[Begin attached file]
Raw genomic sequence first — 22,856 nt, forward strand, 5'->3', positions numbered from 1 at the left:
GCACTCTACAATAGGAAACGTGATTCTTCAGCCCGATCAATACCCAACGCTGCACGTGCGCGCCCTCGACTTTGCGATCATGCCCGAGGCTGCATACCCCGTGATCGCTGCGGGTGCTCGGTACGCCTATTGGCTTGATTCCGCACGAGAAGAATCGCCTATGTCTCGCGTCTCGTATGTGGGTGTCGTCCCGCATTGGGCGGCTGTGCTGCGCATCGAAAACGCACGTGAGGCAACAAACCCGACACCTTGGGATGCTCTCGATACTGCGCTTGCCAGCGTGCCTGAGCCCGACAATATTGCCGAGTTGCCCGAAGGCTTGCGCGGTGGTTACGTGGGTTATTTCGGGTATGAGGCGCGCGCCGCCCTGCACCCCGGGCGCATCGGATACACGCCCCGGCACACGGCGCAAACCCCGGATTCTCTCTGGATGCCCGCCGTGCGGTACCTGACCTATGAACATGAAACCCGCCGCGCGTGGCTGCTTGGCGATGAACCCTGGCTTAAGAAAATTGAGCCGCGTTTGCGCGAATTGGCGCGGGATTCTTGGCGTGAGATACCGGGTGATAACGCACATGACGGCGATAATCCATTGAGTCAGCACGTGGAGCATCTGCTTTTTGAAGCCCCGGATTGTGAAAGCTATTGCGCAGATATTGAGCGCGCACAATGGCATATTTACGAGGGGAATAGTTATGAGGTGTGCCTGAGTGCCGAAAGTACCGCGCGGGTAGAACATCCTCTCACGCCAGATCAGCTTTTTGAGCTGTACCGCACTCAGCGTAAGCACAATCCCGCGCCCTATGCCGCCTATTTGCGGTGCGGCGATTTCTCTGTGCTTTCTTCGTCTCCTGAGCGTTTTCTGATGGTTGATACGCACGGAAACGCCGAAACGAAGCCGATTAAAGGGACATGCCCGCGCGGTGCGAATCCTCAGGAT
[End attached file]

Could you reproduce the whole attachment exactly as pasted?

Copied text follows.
Raw genomic sequence first — 22,856 nt, forward strand, 5'->3', positions numbered from 1 at the left:
GCACTCTACAATAGGAAACGTGATTCTTCAGCCCGATCAATACCCAACGCTGCACGTGCGCGCCCTCGACTTTGCGATCATGCCCGAGGCTGCATACCCCGTGATCGCTGCGGGTGCTCGGTACGCCTATTGGCTTGATTCCGCACGAGAAGAATCGCCTATGTCTCGCGTCTCGTATGTGGGTGTCGTCCCGCATTGGGCGGCTGTGCTGCGCATCGAAAACGCACGTGAGGCAACAAACCCGACACCTTGGGATGCTCTCGATACTGCGCTTGCCAGCGTGCCTGAGCCCGACAATATTGCCGAGTTGCCCGAAGGCTTGCGCGGTGGTTACGTGGGTTATTTCGGGTATGAGGCGCGCGCCGCCCTGCACCCCGGGCGCATCGGATACACGCCCCGGCACACGGCGCAAACCCCGGATTCTCTCTGGATGCCCGCCGTGCGGTACCTGACCTATGAACATGAAACCCGCCGCGCGTGGCTGCTTGGCGATGAACCCTGGCTTAAGAAAATTGAGCCGCGTTTGCGCGAATTGGCGCGGGATTCTTGGCGTGAGATACCGGGTGATAACGCACATGACGGCGATAATCCATTGAGTCAGCACGTGGAGCATCTGCTTTTTGAAGCCCCGGATTGTGAAAGCTATTGCGCAGATATTGAGCGCGCACAATGGCATATTTACGAGGGGAATAGTTATGAGGTGTGCCTGAGTGCCGAAAGTACCGCGCGGGTAGAACATCCTCTCACGCCAGATCAGCTTTTTGAGCTGTACCGCACTCAGCGTAAGCACAATCCCGCGCCCTATGCCGCCTATTTGCGGTGCGGCGATTTCTCTGTGCTTTCTTCGTCTCCTGAGCGTTTTCTGATGGTTGATACGCACGGAAACGCCGAAACGAAGCCGATTAAAGGGACATGCCCGCGCGGTGCGAATCCTCAGGAT